The Hospital de la Santa Creu i Sant Pau in Barcelona is the oldest hospital in Spain. It was founded in 1401, after a pest plague and famine caused six medieval hospitals in Barcelona to merge and form the Hospital de la Santa Creu. This functioned until the 1930s, and in its medieval heyday was considered to be one of the best in Europe. It remains one of the city’s most characteristic civilian Gothic buildings, and in 1931 was declared a national historic-artistic monument.
As was common during the Middle Ages, its basic function was to help the patient to eat and drink, relieve pain and infection. It treated the sick and those with mental disorders. It even took care of orphans, raising and training them, after which the boys entered apprentice guilds and the girls received a dowry from the hospital if they married.
In 1801 the Catalan Medicine School was created and almost all the great Catalan doctors were trained there. It was also in one of its laboratories that Ramón y Cajal developed his theory of the neuron for which he received the Nobel Prize for Medicine in 1906. As the city grew and medicine advanced the Raval neighbourhood become obsolete and too small, and the old hospital needed to be relocated. It closed its doors in 1930. Thanks to the administrators of the hospital and the legacy of Pau Gil, a banker, work began on a new hospital, The Hospital de Sant Pau i la Santa Creu. "Sant Pau" was added to the old name of "la Santa Creu" to honor the wishes of its benefactor. The architect Lluis Domenech i Montaner was commissioned to design the new hospital; building began in 1902 and was completed by his son Pere Domenech i Roure in 1930.
The hospital was to provide all services, and to conform to hygienists’ ideas he designed the streets, gardens, buildings, the water supply, a church, and even a convent. It was a medical complex based on the garden-city model, with its own urban layout, and comprised an administration department, a library, a modernist-style church, and a series of twenty-seven isolated pavilions, each different from the other, divided into medical specialties and linked to the others by two kilometers of underground passages.
The lighting, ventilation, and decoration of the rooms made the Hospital de la Santa Creu i Sant Pau a new model that pioneered the importance of open space and sunlight in the treatment of patients. It remains one of the most significant works of Catalán Modernism, as well as the architect's masterpiece, catalogued by UNESCO in 1978 it as a historic monument and declared World Heritage in 1997 for its singular architectural and artistic beauty.
At the beginning of the current century, the need for expansion of the hospital again became evident, as structural deterioration of buildings showed that the modernist group did not meet the necessary conditions to maintain quality of care. So began the complex process of relocating its facilities for the second time, and transferring the medical activity to a new building made it possible to start rehabilitating the modernist pavilions. This was transformed into a research centre accommodating benchmark international organizations in healthcare, sustainability and education. At present, seven entities are housed on this campus of knowledge (the United Nations University, the Casa Asia, the Global Water Operator’s Partnerships Alliance, the World Health Organization, the European Forest Institute, the UN-Habitat City Resilience Programme and the Global University Network for innovation) and the Historical Archive of the Hospital de la Santa Creu i Sant Pau, one the most important of its kind in the world today.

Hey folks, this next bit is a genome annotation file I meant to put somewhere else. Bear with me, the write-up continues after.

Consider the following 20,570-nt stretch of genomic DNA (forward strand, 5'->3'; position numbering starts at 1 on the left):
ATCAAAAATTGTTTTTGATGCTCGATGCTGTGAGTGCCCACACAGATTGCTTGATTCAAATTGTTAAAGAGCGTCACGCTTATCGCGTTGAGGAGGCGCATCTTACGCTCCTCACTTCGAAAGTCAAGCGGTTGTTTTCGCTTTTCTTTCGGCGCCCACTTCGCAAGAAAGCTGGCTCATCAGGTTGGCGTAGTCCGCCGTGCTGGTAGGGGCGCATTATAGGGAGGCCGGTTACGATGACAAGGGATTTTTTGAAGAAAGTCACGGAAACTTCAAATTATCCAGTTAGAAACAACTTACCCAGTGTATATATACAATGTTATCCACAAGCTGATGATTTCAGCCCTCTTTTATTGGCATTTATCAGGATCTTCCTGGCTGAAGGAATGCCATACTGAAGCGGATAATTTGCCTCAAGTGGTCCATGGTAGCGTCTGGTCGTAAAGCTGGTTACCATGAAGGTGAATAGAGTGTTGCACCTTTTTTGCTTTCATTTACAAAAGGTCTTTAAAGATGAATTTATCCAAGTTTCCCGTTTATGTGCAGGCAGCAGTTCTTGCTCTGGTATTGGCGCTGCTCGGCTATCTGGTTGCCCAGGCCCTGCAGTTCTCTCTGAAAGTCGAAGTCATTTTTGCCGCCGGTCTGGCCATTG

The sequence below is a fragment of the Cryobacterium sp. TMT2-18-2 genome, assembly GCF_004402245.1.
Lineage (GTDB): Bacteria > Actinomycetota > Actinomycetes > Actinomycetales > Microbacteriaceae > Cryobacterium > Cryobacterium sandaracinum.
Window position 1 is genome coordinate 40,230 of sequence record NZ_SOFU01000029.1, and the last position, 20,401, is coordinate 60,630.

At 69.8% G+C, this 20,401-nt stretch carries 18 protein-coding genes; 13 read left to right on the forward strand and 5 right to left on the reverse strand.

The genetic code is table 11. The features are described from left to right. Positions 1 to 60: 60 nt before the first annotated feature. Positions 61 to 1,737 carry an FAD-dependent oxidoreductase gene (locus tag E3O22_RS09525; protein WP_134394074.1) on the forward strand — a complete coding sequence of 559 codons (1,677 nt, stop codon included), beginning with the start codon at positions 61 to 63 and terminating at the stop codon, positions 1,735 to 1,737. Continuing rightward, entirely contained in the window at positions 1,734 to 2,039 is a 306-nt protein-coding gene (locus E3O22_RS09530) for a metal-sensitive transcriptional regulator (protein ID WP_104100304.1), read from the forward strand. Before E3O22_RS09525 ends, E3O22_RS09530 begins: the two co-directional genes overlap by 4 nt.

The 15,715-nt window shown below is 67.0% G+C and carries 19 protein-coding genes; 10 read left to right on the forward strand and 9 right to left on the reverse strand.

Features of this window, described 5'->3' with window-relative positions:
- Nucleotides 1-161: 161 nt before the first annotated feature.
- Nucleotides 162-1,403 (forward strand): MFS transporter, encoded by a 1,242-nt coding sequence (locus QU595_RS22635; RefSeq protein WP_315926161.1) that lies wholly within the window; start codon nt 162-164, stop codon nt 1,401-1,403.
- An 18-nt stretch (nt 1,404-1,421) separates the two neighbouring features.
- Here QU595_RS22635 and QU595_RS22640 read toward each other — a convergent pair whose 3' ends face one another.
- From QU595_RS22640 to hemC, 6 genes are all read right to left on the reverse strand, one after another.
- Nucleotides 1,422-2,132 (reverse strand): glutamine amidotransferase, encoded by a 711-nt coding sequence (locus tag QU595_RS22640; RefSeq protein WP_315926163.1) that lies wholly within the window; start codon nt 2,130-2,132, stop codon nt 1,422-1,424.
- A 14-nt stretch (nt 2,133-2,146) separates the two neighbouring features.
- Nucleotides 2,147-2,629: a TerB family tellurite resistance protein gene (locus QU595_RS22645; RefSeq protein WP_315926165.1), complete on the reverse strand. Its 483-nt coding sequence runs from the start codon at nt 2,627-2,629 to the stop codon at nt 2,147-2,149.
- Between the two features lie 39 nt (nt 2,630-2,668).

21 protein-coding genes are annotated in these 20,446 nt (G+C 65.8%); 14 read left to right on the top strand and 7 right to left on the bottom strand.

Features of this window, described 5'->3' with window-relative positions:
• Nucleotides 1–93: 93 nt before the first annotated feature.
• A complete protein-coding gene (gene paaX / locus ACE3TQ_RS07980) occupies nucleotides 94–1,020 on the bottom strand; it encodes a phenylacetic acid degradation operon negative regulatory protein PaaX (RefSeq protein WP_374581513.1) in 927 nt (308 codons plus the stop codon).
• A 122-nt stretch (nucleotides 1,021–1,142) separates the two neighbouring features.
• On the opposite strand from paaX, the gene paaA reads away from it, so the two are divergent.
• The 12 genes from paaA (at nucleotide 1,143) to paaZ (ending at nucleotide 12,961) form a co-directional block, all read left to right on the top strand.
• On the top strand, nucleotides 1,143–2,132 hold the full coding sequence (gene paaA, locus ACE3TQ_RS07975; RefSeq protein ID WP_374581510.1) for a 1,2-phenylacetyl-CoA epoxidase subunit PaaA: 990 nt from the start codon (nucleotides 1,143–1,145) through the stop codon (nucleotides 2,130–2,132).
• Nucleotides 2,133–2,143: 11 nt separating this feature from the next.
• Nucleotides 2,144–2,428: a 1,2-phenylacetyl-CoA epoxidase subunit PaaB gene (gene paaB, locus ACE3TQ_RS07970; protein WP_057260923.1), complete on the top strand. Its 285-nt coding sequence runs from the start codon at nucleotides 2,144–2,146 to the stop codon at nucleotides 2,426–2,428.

The new hospital was inaugurated in 2009 at the far north-east end of the traditional modernist complex. It was designed as a building in a shape resembling a hand, consisting of a main central block from which four wings for hospitalization extend like fingers. It now has a highly specialized staff and recognized teaching and research capacity in addition to its high technological equipment. It has over 35,000 admissions each year and more than 145,000 emergencies. Each year some 350,000 people are seen as outpatients and the day hospital attends to over 75,000 users. There are 136 day hospital points, 644 beds, and 21 surgical rooms. Teaching and training programs include the Faculty of Medicine Teaching Unit, the University School of Nursing, and participation in the State Residency Programmes to train specialists and provide continuing education. A Sant Pau Biomedical Research Institute (IIB Sant Pau) was established in 2009 to promote of basic clinical, epidemiological and sanitary service research aiming to improve the population health. Thus the Hospital de la Santa Creu i Sant Pau now spans over six centuries of history, art, and medicine.
Auditorium Hospital Sant Pau
Mas Casanovas, 90, floor 3.